Live Review: The Cribs at London Troxy – 8th May 2012

By on Tuesday, 22nd May 2012 at 2:00 pm
 

It’s hard to think that they’ve now got five albums to their name, had a member of the Smiths amongst their ranks for a while and all without losing their accents. Tonight, the Cribs are bringing ‘The Belly of the Brazen Bull’ (reviewed by Cheryl here) to London’s Troxy, and they’re leaving the flowers at home.

They open in boisterous fashion with the fitting ‘Glitters Like Gold’: “it’s a straight seeming / like a friend follows the few / you can be what you want / ignore the genius”.  It’s not as bouncy as you might expect, but it’s got structure and it’s a mission statement that plays on the departure from their last album ‘Ignore the Ignorant’. The band constantly blend clean sounds with rough tones and roll straight into ‘I’m a Realist’. It’s been almost exactly 5 years since ‘Men’s Needs, Women’s Needs, Whatever’ was released, and yet tracks from it still sound as powerful as when first spun around the radio. It plays as one of the fondest memories for many here as the converted cinema fills with chants of every word.

Lead single from their new record “Come On, Be a No One” has already been learnt by the thousand-strong army out and dancing with vigour this evening, its catchy shouting chorus gives way to moderate relaxation in the verse. It feels borderline grunge and adds a sense of diversity to the set list that’s weighted with new tracks. Whilst the album is far from perfect, tracks from it seem to go down well. There’s slow tracks to ease the mood but with such a ‘…Brazen Bull’ heavy show, you feel that it loses some of the atmosphere that builds up so well in other tunes. ‘Anna’ is the highlight of the bunch as ‘Chi-Town’ is singable but not necessarily very good.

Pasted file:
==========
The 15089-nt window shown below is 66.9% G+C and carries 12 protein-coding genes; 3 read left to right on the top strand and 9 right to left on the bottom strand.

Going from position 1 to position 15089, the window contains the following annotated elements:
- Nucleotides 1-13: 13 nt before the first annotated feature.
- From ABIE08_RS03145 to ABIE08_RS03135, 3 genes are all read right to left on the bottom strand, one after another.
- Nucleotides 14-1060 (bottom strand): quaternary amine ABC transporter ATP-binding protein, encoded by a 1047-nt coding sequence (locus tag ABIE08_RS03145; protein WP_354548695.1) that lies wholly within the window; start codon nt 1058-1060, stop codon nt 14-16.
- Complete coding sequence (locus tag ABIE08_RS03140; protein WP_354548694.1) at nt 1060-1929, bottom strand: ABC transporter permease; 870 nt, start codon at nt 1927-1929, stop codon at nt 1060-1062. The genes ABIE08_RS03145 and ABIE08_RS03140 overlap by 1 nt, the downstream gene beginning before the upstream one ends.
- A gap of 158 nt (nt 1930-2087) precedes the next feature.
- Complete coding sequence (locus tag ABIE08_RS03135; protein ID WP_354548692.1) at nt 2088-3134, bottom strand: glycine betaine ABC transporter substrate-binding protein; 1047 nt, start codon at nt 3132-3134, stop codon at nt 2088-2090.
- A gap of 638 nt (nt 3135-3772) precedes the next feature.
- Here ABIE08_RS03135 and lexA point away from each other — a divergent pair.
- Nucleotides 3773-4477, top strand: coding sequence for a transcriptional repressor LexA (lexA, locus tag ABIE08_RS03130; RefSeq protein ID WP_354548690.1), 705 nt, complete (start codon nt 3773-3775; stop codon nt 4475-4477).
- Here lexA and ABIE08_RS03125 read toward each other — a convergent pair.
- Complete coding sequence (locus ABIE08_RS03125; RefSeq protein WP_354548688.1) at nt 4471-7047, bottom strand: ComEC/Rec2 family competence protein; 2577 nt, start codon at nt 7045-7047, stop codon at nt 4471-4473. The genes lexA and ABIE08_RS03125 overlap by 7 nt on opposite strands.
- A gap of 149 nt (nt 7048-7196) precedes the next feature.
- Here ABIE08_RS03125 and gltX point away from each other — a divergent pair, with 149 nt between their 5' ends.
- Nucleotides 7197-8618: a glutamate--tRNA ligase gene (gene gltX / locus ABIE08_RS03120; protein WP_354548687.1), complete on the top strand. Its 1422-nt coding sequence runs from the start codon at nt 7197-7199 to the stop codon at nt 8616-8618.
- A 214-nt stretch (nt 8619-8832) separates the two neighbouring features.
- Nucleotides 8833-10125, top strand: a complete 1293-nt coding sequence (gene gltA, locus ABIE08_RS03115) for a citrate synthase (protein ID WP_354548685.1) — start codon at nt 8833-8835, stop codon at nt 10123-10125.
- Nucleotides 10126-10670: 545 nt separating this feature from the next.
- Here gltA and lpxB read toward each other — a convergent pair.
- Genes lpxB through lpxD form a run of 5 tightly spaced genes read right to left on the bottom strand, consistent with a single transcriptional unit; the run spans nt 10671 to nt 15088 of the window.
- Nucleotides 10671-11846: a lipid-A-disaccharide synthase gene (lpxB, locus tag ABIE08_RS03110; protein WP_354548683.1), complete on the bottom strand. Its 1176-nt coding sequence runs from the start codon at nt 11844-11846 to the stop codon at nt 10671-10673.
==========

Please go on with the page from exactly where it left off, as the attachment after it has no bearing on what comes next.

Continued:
The highlight of the night however comes from the Jarmans’ interaction with the punters. They allow the crowd to pick what track they hear next at one point (they choose ‘Baby Don’t Sweat’) as well as even joking around with early tracks (and the lack of memory to play them). This results in a chant of ‘It Was Only Love’ that could turn even the balcony sitters into believers.

Of course like any live show, the hits are loaded at the back as the request time becomes the projected, backing tracked ‘Be Safe’. The place erupts with every fan releasing more air than should be possible, as the band turn it up to 11. It’s probably the best the Cribs will ever be, with or without Marr and after traditional set closers ‘Man’s Needs’ and ‘City of Bugs’, they’re gone again. It’s hard to say whether they’re better, but they’re certainly bigger.

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